"She's not here," Bret said to Kevin, "I've been assured that no-one's been staying here for long enough to be Tanji or her captors."

The two men made their way out onto the street. Bret suddenly stopped dead in the roadway, then again reached for the slate in his rucksack. He gestured briefly at it, and Kevin could see writing appear on the black surface, though he could not read a word.

"It's a reply from Vanise and Lyssa," Bret announced, running his fingers along the lines of text as he translated for Kevin's benefit, "They confirm that a large sealed crate was transferred from your world. Unusually, it used express delivery and point-to-point routing to be delivered, for personal collection, at a goods warehouse in this area."

He paused, looking at Kevin who was listening intently, then continued.

"After that, they have no information, other than this was the only sealed crate big enough that was handled recently."

"Do they tell us exactly where the warehouse is?" Kevin asked excitedly.

"Unfortunately, no," Bret replied, "Oh, there's a reference number, but Vanise and Lyssa are not sure exactly where it is physically, although it's definitely around here somewhere."

Kevin's shoulders sagged.

"Look, there can't be that many warehouses around here," Bret added, "And at least we have some confirmation that Tanji is in the vicinity."

"They must have opened the crate while still in the warehouse," Kevin said, suddenly looking more positive, "So that Tanji could pick up the bar code."

"True enough," Bret said, "So what next?"

"We follow the beans," the other man answered smartly.

Kevin had recalled that, not very far from here, there was a market where all sorts of produce was bought and sold. He had visited when he and Tanji had been tourists, and he thought he could remember how to get there by portal. Kevin led Bret to the entrance he was certain he remembered from before, explaining to the other man about the visit he and Tanji had made. Bret glanced up at the notations above the portal and agreed that it looked plausible. A few moments later, the two men were in an agricultural area which, to his immense relief, looked entirely familiar to Kevin.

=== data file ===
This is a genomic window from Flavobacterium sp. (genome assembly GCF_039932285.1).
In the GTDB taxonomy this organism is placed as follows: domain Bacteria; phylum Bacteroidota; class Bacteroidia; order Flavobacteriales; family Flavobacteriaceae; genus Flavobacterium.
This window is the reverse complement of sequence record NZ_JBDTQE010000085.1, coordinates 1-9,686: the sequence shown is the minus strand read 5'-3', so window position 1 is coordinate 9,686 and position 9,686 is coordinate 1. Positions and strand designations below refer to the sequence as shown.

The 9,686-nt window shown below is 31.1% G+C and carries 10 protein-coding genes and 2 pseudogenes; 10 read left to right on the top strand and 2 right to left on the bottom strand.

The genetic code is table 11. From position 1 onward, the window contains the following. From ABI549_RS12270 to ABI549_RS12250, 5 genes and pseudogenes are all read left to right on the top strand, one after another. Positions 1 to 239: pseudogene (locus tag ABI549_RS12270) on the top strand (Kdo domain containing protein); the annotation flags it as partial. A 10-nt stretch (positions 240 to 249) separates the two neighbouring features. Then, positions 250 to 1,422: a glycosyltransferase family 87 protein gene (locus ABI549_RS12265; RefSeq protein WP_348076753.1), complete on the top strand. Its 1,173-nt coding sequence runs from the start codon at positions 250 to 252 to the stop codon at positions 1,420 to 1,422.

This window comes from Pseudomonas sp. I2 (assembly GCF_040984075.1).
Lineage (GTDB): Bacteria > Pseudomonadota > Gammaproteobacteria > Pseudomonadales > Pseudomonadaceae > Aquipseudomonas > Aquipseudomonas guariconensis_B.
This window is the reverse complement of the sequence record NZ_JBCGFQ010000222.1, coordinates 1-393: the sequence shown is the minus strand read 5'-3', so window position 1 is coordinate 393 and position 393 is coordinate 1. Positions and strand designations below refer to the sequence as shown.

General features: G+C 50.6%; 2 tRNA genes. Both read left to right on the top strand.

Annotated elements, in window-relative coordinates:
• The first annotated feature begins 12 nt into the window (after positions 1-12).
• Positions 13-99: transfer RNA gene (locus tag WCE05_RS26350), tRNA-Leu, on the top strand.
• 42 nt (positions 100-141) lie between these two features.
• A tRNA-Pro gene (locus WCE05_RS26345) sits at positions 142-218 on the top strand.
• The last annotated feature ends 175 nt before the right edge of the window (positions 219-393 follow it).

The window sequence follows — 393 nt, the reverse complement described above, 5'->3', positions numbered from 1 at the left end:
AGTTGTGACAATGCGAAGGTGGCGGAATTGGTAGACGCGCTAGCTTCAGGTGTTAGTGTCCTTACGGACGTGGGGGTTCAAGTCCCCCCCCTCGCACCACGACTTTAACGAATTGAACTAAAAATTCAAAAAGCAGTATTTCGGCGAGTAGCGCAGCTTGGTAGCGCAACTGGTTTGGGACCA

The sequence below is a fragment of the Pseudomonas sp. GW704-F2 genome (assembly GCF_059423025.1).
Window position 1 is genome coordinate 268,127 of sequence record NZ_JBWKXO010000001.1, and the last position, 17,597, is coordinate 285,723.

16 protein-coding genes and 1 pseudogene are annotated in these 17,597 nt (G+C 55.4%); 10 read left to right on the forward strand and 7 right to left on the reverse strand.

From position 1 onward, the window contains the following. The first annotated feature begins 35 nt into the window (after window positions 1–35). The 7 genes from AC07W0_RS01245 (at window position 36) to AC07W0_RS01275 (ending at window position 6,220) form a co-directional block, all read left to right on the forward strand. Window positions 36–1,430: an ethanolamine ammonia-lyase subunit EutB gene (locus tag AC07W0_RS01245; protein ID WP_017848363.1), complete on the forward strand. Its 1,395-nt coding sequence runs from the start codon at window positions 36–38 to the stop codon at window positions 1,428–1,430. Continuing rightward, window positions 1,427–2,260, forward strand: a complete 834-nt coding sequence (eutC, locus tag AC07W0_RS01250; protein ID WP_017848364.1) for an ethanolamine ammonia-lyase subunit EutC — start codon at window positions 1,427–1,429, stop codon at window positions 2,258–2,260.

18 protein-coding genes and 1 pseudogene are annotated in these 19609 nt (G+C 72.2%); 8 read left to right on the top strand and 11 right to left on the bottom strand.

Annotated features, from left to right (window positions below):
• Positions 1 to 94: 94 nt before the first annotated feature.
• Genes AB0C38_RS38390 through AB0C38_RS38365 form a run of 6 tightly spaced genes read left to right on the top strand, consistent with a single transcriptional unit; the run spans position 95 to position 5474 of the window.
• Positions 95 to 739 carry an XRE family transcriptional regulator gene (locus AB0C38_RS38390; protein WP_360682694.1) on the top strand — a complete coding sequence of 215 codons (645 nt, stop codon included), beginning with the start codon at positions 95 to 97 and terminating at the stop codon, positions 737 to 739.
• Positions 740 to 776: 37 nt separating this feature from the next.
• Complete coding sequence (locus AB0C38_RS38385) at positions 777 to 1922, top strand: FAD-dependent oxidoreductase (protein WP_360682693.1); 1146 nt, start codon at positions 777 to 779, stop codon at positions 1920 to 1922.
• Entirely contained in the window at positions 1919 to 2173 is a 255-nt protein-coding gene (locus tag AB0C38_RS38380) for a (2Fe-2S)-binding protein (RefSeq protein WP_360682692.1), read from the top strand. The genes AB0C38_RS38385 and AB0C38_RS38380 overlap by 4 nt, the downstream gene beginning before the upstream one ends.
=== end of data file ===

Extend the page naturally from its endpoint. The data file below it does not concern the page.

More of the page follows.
"This way," he said to Bret, pointing a finger.

Ten minutes brisk walking along the dusty road brought them to the market Kevin remembered. As before the market was thronging with noise and life. They made their way around until they found a grower with a handcart laden with slender green beans in what must have been intense negotiation with a rather stout and pompous-looking man in a flowing robe.

As they approached, some kind of agreement seemed to have been reached. Some of the magic coins which Kevin had seen before were handed over, rather begrudgingly, and checked carefully by the farmer.

Apparently satisfied, the farmer grasped the handles of his handcart and tipped it up. The beans slid off the cart onto what Kevin at first thought would have been the ground, but in fact they were deftly caught - not a bean was missed - by some form of transport magic which was barely visible even in the bright sunshine.

The hill of beans slid away on the levitation platform, guided by the pompous man with an occasional irritable flicking gesture, and moving slowly and unevenly to avoid the pedestrians. The farmer watched him go, then slipped the coins he had received into an old-fashioned leather purse held on a string around his neck.

"Let me talk to him," Bret suggested, "Stay here."

Bret strode over and accosted the grower, who seemed happy enough to talk at length now that he had off-loaded his crop. He grew increasingly animated and chatty, waving his hands around, obviously warming to the subject at hand. Kevin waited patiently in the relative coolness of the coconut thatch that shaded a nearby stall until Bret returned.

"That was very useful," he said with a wry smile that Kevin had begun to wonder if he would ever see again.

Bret explained that beans, and other fruit and vegetables, were often sold to professional buyers, who worked for an intermediary organisation who prepared and packed the goods, and then arranged for them to be shipped out.

"Come on," Bret exclaimed, "Let's catch up with him."

They set off through the crowds, Kevin panicking for a moment until he caught sight of the buyer's bulk ahead. He need not have worried; it turned out that following the pompous man was particularly straightforward. Once clear of the market and the little village which contained it, their quarry walked at a steady pace along the road for about half a mile, his apparent destination being a large low building with the same blocky reinforced construction as other places in the area.

Bret and Kevin trailed along behind at a discreet distance, strolling with an affected attempt at casualness as if they were a couple of tourists.